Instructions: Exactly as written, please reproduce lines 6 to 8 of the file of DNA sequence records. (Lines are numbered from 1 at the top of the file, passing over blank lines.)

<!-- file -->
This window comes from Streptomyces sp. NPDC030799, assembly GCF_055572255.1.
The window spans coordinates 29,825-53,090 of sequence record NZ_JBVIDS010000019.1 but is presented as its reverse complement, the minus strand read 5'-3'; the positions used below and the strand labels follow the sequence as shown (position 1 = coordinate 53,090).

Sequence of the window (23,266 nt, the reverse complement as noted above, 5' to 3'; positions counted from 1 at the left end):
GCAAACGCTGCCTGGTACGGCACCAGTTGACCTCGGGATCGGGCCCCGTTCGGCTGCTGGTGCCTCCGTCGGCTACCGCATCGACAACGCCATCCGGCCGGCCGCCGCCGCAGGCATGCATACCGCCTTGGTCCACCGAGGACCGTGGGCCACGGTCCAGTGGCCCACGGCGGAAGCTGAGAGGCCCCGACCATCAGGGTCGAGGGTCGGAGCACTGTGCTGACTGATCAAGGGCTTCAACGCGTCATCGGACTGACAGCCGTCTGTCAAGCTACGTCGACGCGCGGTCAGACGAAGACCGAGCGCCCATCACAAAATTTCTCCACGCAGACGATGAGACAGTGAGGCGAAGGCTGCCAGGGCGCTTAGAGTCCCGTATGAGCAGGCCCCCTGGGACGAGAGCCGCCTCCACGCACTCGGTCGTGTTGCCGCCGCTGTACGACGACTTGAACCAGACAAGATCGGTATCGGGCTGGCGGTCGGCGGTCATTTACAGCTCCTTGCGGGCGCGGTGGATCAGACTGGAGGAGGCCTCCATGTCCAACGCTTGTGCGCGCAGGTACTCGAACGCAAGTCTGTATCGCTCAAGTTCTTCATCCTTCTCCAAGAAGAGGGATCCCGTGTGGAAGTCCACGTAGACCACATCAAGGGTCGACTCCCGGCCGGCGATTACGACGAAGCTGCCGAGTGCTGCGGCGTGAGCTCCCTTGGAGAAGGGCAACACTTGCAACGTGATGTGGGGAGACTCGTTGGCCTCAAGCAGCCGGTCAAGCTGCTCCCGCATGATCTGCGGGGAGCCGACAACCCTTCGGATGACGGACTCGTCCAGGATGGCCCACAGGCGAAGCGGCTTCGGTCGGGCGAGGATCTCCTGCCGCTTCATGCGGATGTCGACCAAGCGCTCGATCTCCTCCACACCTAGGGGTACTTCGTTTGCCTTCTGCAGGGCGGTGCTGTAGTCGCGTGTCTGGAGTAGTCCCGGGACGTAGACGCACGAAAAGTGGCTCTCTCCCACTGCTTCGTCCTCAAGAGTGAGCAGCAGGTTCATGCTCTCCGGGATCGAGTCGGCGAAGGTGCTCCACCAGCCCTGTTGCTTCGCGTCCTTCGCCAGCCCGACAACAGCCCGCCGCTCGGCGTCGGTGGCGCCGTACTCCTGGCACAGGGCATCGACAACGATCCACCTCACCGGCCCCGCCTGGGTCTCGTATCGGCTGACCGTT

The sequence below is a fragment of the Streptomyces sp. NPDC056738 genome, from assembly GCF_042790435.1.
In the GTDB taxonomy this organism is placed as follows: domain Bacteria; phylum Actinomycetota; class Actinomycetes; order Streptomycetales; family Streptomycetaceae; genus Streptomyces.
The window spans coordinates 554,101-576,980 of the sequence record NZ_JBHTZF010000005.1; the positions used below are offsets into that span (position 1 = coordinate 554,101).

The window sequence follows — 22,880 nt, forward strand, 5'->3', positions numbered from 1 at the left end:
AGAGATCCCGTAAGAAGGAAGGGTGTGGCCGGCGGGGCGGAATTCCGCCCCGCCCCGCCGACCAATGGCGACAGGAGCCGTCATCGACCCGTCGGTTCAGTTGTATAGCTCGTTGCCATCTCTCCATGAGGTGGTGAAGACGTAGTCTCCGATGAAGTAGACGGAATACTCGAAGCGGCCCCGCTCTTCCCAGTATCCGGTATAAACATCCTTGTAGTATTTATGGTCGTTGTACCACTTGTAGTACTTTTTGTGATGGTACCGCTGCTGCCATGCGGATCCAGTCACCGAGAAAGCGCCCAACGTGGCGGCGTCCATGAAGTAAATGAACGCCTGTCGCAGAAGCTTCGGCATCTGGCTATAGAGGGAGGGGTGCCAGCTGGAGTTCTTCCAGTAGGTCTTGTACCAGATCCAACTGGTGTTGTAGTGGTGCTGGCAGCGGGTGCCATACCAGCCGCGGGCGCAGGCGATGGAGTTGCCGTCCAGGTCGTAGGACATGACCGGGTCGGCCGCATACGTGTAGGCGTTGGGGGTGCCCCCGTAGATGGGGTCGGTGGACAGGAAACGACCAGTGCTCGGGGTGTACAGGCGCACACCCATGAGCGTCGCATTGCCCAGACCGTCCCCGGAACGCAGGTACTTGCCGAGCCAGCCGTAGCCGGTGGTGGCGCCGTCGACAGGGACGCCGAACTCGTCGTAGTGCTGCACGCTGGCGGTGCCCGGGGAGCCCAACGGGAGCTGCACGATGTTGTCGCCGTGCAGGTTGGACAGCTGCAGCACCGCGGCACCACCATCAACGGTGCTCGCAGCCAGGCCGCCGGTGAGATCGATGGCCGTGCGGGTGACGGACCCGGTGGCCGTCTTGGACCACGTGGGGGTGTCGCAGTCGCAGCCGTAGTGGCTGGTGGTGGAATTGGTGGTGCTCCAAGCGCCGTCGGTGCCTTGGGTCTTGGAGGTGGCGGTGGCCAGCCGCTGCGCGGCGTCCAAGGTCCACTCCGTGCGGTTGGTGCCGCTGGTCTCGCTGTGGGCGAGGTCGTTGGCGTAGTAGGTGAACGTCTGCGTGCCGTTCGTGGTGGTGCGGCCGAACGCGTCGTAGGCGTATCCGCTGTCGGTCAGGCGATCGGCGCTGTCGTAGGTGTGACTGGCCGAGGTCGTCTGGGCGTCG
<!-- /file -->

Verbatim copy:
In the GTDB taxonomy this organism is placed as follows: domain Bacteria; phylum Actinomycetota; class Actinomycetes; order Streptomycetales; family Streptomycetaceae; genus Streptomyces.
The window spans coordinates 554,101-576,980 of the sequence record NZ_JBHTZF010000005.1; the positions used below are offsets into that span (position 1 = coordinate 554,101).

The window sequence follows — 22,880 nt, forward strand, 5'->3', positions numbered from 1 at the left end: